The above are only recommendations at this point with no projected implementation date. However, they suggest that we may see movement toward a system reliant on proof of vaccination records with a reduction in testing and quarantine in same cases. This would be a welcome reprieve as currently the restrictions and travel requirements apply regardless of partial or full vaccination. Current rules also require a separate consideration of 1) whether a person can enter Canada at all, and 2) what quarantine requirements apply. Conversely, the recommendations seem to take a streamlined approach, allowing travel in general and merely applying different quarantine and testing requirements depending on which of the five categories a traveller falls into.

Finally, the recommendations also suggest that, for Canadians who want to travel in the future, having a vaccination will potentially make their re-entry to Canada much cheaper and easier.

As we watch provinces opening up, we are also watching the federal border restrictions carefully as these restrictions ultimately dictate the rules for international travel despite any provincial changes.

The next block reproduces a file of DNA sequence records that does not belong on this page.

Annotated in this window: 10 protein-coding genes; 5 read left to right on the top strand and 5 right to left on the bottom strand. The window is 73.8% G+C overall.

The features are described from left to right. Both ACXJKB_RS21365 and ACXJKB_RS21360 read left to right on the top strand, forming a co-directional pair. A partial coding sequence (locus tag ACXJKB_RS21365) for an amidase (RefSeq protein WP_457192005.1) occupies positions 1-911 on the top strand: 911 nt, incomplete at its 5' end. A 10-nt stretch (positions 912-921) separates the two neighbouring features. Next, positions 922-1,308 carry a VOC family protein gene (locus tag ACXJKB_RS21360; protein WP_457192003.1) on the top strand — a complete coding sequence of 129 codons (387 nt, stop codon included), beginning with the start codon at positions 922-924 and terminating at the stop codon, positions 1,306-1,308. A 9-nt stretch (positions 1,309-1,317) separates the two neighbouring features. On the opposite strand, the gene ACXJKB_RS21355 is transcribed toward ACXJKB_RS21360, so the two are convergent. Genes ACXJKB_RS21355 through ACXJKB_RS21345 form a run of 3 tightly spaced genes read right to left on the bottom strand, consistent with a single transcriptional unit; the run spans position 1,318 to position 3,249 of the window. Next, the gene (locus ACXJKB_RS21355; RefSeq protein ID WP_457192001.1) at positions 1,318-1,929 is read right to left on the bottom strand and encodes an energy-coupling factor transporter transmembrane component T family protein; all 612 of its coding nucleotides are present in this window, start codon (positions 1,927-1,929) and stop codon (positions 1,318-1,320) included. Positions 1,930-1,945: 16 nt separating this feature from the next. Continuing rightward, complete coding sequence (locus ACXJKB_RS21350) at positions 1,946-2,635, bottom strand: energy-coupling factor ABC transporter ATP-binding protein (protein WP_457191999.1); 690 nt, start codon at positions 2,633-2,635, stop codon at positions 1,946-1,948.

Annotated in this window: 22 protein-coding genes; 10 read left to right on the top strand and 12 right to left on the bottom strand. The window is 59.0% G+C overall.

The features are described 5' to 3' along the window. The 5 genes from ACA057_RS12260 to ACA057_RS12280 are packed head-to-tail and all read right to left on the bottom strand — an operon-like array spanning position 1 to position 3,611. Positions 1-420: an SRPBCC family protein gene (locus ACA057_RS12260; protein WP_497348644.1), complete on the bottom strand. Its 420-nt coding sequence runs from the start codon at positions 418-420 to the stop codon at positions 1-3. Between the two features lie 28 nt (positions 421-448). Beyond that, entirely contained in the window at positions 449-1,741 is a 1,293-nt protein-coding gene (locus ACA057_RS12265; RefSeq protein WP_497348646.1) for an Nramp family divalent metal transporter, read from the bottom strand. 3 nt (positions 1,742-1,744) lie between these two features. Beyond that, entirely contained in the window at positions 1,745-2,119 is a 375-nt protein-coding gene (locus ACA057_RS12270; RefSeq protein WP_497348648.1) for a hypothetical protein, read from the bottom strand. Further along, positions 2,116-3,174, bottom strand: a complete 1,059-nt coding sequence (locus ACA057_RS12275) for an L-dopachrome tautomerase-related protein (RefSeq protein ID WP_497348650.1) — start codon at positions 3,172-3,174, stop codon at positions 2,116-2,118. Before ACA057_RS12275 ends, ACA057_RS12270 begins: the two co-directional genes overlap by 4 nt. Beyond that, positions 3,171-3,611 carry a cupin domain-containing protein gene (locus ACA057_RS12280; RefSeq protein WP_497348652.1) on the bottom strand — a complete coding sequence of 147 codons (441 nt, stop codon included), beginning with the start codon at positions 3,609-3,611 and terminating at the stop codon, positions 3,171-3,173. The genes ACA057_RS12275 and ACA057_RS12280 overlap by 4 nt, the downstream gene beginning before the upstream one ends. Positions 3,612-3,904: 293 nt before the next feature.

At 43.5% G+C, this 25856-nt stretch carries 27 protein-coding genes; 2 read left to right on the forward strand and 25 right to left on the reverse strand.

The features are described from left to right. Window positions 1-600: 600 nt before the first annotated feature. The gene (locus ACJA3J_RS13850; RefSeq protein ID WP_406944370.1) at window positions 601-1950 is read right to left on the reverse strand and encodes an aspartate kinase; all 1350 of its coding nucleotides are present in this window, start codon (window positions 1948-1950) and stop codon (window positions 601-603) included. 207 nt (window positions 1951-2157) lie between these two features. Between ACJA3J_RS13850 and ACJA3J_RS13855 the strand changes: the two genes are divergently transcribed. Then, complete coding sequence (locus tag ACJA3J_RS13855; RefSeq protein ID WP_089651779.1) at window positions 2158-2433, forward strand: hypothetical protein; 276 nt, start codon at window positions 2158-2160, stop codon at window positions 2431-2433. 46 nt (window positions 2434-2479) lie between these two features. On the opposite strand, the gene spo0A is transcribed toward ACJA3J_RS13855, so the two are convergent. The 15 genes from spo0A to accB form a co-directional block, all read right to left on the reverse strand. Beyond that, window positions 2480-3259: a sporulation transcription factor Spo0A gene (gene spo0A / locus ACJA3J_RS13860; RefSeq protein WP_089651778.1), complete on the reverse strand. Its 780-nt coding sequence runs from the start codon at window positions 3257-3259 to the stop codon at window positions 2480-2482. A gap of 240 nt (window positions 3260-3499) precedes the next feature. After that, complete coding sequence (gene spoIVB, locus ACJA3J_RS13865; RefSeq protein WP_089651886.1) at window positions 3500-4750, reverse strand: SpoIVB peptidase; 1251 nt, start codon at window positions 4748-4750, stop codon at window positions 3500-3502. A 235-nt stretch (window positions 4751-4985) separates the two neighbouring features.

Current travel restrictions are very complex, but our immigration team of lawyers are able to help you review your options under the existing exemptions and to advise various pre-arrival and post-arrival requirements.


This article is provided for general information only. If you have any questions about the above, please contact a member of our Immigration group.


¹ New Brunswick: New Brunswick’s Path to Green; Prince Edward Island: COVID-19 in PEI: Moving Forward; Nova Scotia: Reopening Safely with COVID-19; Newfoundland & Labrador: Together Again
² Morgan Lowrie, Canada won’t rush reopening border with United States, Trudeau says (CTV News, May 31, 2021, online)
³ Taylor Campbell, American whisperings that border will reopen June 22 stir Windsor excitement. (Winsdor Star, May 27, 2021, online).
⁴ Health Canada, Priority strategies to optimize testing and quarantine at Canada borders, May 28, 2019, online.